Pauline Kael was a film critic for The New Yorker magazine who entered the American political lexicon with a now-infamous statement about former U.S. President Richard Nixon's re-election: "I live in a rather special world. I only know one person who voted for Nixon. Where they are I don't know."
In the conservative, and later public, consciousness this was somehow translated to "how did Nixon win? No one I know voted for him." Ever since, Kael's comment has been remembered as an example of the liberal elite's growing disconnect from "real" Americans, and as an almost cartoonish example of political ignorance and naivete.
Now the actual point that Kael was trying to make was rather more sophisticated than she was given credit for. In reality she was trying to underline her understanding of her privileged and unrepresentative position in American society.
Nonetheless, because her words lent themselves to such easy distortion, and because that distortion was so politically potent, she has gone down in history as a shorthand for aloofness in a way not too dissimilar from Marie Antoinette.
While Kael was unrepresentative of American society because of her status as a member of the liberal elite, Russia might have just had a similar moment in its history thanks to a certain Ilya Gaffner, a United Russia legislator in Yekaterinburg. Though hardly a member of a 'liberal elite,' he is certainly a member of a privileged social class.
Interviewed on television, he offered a novel solution to Russia's increasingly severe inflation crisis: eat less.
"To put it bluntly, if you're short on money you need to remember that we're all Russian citizens — Russian people — and we've survived hunger and the cold. We just need to give some thought to our health and eat a bit less."
Now Gaffner's solution is in a narrow factual sense entirely correct: If you eat less food you will indeed spend less money on it.
However, from the standpoint of the Russian "man on the street," who according to statistics will spend around 40 percent of his disposable income on food, Gaffner's comment is almost laughably out of touch. The fact that a politician would propose "eat less" as a solution suggests that the elite is pretty much out of ideas: it is tantamount to releasing a public statement that says "we have absolutely no idea what we're doing."
Gaffner's comment reminded me of Alexei Navalny's campaign to "stop feeding the Caucasus." This campaign has achieved such political potency because many ethnic Russians don't feel any real kinship with the people of the North Caucasus. Instead, people from the region are frequently considered foreigners and outsiders undeserving of any special assistance.
There is an intuitive attraction to policy that argues that "we" should stop subsidizing "them." Crude populist appeals to identity politics are, unfortunately, extremely common even in mature democratic systems like the United States. I don't care for them very much, but it's easy to see why they gain traction.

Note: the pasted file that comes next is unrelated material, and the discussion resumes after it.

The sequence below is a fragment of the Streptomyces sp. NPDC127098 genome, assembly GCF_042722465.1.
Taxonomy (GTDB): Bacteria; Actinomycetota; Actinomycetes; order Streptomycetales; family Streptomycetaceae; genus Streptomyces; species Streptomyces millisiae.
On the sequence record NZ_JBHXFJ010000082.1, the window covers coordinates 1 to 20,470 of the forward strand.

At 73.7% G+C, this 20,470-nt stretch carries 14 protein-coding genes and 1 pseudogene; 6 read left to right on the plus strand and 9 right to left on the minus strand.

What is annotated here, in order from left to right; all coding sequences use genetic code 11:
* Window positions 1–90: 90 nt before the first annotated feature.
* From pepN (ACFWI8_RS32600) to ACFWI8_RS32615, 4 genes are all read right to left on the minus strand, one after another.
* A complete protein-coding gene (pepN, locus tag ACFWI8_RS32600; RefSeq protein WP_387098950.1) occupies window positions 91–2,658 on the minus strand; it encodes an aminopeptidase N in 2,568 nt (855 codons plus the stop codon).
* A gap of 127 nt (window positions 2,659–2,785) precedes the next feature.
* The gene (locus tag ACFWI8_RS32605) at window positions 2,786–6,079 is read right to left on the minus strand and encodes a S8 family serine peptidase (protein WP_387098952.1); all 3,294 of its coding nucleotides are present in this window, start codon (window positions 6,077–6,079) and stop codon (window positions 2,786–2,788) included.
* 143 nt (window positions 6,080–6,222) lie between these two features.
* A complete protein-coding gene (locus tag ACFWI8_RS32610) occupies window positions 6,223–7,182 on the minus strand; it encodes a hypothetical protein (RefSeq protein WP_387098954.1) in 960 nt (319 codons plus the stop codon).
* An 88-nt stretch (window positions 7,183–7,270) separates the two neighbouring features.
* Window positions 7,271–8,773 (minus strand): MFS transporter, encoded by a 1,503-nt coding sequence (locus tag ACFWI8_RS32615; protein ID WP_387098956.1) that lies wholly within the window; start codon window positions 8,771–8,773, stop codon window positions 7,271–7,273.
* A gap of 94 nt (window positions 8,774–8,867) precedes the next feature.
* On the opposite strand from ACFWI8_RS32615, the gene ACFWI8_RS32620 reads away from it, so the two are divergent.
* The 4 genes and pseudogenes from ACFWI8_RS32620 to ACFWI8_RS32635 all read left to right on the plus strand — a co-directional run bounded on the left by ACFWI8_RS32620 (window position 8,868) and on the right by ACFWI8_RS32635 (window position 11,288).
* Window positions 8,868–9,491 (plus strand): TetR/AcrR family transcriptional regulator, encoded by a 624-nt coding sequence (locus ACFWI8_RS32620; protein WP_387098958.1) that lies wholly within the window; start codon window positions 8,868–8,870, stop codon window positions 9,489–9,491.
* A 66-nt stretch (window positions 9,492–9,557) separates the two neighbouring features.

Gaffner's suggestion, however, is a sort of reverse populism, a campaign that is based on a slogan tantamount to "stop feeding yourselves!" For reasons that really ought to be obvious, this campaign is unlikely to be terribly effective or popular.
At a deeper level, Gaffner's gaffe (oh, how history has a sense of irony) reflects not simply an inability to speak off the cuff but some extremely serious underlying political problems now facing United Russia and the Kremlin.
The party built its popularity on the back of President Vladimir Putin and he, in turn, built his popularity on the back of Russia's post-1998 economic boom. The story had certain Russian characteristics, but was essentially an iteration of one of the most boring narratives in all of politics: "economy booms, government becomes popular."
United Russia made a lot of hay out of wage growth, job gains, and the average Russian's increasing material prosperity. "Trust us, we made you rich." But that is a story that it is no longer able to tell because the economy isn't growing and because wages, after adjusting for inflation, are actually shrinking. "Trust us, we crashed the economy" doesn't really work as well as a slogan.
Will Russians actually be willing to "eat less" to show their support for the Kremlin? Well it looks as if we're going to find out, but I have my doubts. Russia certainly has some unique characteristics to its culture and politics, but I don't think it's so unique that the population will react positively to an enormous downturn in its economic security.
It seems as if United Russia and various members of the Russian elite started to believe their own press and started to think that their popular support wasn't rooted in improved economic conditions, but in some kind of deeper philosophical agreement on Russia's unique role in the world. We'll see what happens, but if past history is any guide, things don't usually end well when politicians have to resort to "eat less" as a rallying cry.